Companies have sprung up to help students with mental health issues navigate college life

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When Scot Marken’s son started applying to college, Marken soon realized it would be more complicated than just figuring out what the main schools offered or what the party scene was like.

He said his son had mental health issues and what he described as “mild autism”. Her son had always gone to small schools, where there was a lot of support.

Now her son wanted to go to a big school, and “so I was nervous about that,” Marken said.

By helping his son understand, Marken saw the opportunity for a new venture. Today, his company, EdRedefined, helps students like his son navigate the application process. And more and more companies are springing up to help students struggling with mental health issues succeed in college.

Marken’s work begins with an assessment of a student’s situation to determine things like how prepared a student is to live independently. He said he asks students and their families questions such as, “What knowledge do they have of their diagnosis? Are they currently receiving therapy? Are they currently taking medication? How much [do] do they know about this drug? »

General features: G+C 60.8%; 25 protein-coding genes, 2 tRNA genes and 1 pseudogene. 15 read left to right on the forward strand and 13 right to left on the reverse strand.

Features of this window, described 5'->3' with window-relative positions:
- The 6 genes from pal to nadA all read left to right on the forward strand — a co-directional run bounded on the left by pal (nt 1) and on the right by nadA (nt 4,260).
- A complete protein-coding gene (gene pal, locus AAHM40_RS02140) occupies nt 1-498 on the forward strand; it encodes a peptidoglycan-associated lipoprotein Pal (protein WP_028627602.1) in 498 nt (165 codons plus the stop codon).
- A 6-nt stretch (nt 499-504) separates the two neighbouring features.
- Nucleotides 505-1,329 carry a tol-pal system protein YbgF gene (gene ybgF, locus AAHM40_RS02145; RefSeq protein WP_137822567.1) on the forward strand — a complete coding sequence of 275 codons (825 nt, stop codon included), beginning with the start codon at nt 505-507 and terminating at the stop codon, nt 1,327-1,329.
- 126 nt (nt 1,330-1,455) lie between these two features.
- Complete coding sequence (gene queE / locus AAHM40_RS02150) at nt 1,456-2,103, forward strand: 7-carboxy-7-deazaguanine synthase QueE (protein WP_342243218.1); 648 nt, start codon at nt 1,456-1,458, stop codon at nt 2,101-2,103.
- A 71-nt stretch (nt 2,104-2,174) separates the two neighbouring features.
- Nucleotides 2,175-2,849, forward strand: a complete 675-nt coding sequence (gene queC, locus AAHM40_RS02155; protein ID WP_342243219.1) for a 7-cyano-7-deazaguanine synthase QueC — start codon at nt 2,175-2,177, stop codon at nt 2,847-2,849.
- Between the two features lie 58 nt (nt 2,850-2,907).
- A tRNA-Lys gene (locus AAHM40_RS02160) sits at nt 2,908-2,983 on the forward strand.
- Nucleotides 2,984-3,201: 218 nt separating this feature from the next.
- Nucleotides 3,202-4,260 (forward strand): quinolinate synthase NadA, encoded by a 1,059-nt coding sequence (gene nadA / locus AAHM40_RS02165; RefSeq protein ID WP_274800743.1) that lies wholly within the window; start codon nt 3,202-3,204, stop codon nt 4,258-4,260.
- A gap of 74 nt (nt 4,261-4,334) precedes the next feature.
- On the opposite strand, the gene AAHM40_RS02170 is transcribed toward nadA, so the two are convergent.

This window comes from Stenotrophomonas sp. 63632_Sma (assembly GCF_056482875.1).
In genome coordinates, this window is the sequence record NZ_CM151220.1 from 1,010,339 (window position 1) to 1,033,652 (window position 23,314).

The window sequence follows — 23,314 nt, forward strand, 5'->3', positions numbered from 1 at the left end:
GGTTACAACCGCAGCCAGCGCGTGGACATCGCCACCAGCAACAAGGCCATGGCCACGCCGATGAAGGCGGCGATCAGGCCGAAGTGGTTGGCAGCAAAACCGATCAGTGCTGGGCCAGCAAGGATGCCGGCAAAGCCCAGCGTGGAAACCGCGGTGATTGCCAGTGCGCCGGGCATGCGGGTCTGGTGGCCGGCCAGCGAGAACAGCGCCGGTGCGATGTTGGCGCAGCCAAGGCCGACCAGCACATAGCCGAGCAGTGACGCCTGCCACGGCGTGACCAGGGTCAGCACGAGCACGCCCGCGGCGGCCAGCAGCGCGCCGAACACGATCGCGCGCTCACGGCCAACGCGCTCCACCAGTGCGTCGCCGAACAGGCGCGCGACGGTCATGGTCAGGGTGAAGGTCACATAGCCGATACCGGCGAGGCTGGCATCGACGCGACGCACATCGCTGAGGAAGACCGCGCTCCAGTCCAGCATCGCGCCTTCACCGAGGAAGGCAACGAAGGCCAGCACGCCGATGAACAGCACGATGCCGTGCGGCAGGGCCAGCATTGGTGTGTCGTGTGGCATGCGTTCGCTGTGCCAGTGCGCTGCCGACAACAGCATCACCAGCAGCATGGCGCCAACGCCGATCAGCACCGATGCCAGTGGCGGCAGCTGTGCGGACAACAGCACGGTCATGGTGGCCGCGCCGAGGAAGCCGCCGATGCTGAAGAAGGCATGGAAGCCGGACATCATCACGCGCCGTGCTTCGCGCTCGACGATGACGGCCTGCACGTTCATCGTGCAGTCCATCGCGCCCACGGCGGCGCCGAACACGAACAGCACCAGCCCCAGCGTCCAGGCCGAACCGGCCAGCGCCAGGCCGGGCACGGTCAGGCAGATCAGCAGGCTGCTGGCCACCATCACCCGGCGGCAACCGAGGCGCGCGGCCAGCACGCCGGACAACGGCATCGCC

Some students with mental health needs need to take fewer courses each term, which can mean more semesters to graduate. Others need to find new therapists, and those near campus may be out of the grid. Marken also helps students think through things like testing accommodations and how to apply.

But sometimes students need more help than that.

A mental health care company called The Dorm helps 18- to 30-year-olds, offering care for everything from serious mental illness to addiction, at sites in New York and D.C. The programs are designed to help clients with illness mental health to prepare for college life or to return to campus if they’ve taken time off.

“I like to say that our treatment model here really resembles a college class schedule,” said Sarah Harte, DC branch manager. “They really come and go from our location the same way they would on a college campus.”

The spaces are meant to feel like a campus rather than a clinic, and provide customers with ways to connect with their peers.

But none of this comes cheap: Families have to pay upfront. Harte said the lowest level of care starts at $150 an hour in Washington, but the most intensive treatment can cost up to $20,000 a month.

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